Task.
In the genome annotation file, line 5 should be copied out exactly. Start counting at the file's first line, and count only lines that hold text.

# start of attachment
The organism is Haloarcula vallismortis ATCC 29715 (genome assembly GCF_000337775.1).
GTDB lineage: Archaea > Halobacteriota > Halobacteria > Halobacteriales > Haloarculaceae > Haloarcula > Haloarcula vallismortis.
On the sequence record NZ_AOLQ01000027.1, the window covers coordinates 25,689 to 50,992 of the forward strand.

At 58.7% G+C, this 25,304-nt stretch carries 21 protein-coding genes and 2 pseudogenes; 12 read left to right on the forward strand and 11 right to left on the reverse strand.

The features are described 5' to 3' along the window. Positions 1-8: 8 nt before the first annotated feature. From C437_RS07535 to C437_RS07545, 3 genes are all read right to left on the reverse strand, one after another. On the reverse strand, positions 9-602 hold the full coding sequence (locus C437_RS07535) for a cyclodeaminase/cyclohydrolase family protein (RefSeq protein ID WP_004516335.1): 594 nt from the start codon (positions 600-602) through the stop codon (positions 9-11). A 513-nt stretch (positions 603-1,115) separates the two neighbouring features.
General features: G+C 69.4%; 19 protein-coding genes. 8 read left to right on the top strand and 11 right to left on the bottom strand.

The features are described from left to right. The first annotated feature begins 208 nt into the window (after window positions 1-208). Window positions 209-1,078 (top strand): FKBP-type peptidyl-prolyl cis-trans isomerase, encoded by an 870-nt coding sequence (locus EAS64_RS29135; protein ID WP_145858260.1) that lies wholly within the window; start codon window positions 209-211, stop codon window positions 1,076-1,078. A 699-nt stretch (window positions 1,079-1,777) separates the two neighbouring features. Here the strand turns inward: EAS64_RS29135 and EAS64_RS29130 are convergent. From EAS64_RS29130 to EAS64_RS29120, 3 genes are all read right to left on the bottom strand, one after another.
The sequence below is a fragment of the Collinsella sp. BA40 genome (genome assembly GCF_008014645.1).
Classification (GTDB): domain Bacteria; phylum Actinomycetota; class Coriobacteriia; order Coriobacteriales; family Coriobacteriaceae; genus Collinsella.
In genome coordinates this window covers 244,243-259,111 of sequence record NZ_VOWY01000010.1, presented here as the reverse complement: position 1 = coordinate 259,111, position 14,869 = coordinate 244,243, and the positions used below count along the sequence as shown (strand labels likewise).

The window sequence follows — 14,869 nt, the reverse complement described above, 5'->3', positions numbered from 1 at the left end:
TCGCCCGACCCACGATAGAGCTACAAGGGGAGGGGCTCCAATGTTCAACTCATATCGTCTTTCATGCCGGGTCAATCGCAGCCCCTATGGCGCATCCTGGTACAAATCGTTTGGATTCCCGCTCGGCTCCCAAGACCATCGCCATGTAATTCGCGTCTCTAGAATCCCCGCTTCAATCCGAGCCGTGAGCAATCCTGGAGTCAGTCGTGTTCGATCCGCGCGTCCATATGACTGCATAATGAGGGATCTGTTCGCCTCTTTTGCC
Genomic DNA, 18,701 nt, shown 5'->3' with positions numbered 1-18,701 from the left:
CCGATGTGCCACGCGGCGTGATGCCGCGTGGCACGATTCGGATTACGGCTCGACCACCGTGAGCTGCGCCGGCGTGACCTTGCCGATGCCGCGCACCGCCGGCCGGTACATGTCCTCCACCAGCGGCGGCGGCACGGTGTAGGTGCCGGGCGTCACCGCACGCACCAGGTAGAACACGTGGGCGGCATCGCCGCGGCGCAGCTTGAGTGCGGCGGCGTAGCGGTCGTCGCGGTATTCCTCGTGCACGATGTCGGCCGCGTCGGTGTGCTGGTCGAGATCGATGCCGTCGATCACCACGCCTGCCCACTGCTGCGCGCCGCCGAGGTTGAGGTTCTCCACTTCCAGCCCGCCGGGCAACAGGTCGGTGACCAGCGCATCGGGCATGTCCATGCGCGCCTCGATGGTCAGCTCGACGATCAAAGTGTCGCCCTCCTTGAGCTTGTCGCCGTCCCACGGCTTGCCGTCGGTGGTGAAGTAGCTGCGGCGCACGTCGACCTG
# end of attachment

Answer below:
The features are described 5' to 3' along the window. Positions 1-8: 8 nt before the first annotated feature. From C437_RS07535 to C437_RS07545, 3 genes are all read right to left on the reverse strand, one after another. On the reverse strand, positions 9-602 hold the full coding sequence (locus C437_RS07535) for a cyclodeaminase/cyclohydrolase family protein (RefSeq protein ID WP_004516335.1): 594 nt from the start codon (positions 600-602) through the stop codon (positions 9-11). A 513-nt stretch (positions 603-1,115) separates the two neighbouring features.